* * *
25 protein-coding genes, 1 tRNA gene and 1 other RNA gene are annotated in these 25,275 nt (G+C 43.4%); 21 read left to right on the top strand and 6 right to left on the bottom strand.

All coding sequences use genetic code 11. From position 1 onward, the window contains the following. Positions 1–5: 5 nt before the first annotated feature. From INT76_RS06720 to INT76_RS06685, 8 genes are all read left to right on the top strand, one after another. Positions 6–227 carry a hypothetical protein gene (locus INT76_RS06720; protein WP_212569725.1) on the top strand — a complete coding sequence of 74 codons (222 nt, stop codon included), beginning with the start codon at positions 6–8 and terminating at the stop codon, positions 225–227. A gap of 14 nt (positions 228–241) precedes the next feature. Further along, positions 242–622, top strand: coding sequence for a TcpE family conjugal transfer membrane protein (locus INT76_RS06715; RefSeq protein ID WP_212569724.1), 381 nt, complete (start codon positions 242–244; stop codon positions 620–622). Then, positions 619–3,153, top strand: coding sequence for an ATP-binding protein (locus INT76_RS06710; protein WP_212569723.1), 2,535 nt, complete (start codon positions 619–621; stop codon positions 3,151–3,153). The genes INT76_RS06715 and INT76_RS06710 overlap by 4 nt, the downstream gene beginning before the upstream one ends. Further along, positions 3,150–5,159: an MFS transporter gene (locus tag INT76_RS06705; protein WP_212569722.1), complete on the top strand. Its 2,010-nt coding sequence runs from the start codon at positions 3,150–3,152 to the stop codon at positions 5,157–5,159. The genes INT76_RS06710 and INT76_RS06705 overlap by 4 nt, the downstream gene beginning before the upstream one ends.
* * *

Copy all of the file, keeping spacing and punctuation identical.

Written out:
25 protein-coding genes, 1 tRNA gene and 1 other RNA gene are annotated in these 25,275 nt (G+C 43.4%); 21 read left to right on the top strand and 6 right to left on the bottom strand.

All coding sequences use genetic code 11. From position 1 onward, the window contains the following. Positions 1–5: 5 nt before the first annotated feature. From INT76_RS06720 to INT76_RS06685, 8 genes are all read left to right on the top strand, one after another. Positions 6–227 carry a hypothetical protein gene (locus INT76_RS06720; protein WP_212569725.1) on the top strand — a complete coding sequence of 74 codons (222 nt, stop codon included), beginning with the start codon at positions 6–8 and terminating at the stop codon, positions 225–227. A gap of 14 nt (positions 228–241) precedes the next feature. Further along, positions 242–622, top strand: coding sequence for a TcpE family conjugal transfer membrane protein (locus INT76_RS06715; RefSeq protein ID WP_212569724.1), 381 nt, complete (start codon positions 242–244; stop codon positions 620–622). Then, positions 619–3,153, top strand: coding sequence for an ATP-binding protein (locus INT76_RS06710; protein WP_212569723.1), 2,535 nt, complete (start codon positions 619–621; stop codon positions 3,151–3,153). The genes INT76_RS06715 and INT76_RS06710 overlap by 4 nt, the downstream gene beginning before the upstream one ends. Further along, positions 3,150–5,159: an MFS transporter gene (locus tag INT76_RS06705; protein WP_212569722.1), complete on the top strand. Its 2,010-nt coding sequence runs from the start codon at positions 3,150–3,152 to the stop codon at positions 5,157–5,159. The genes INT76_RS06710 and INT76_RS06705 overlap by 4 nt, the downstream gene beginning before the upstream one ends.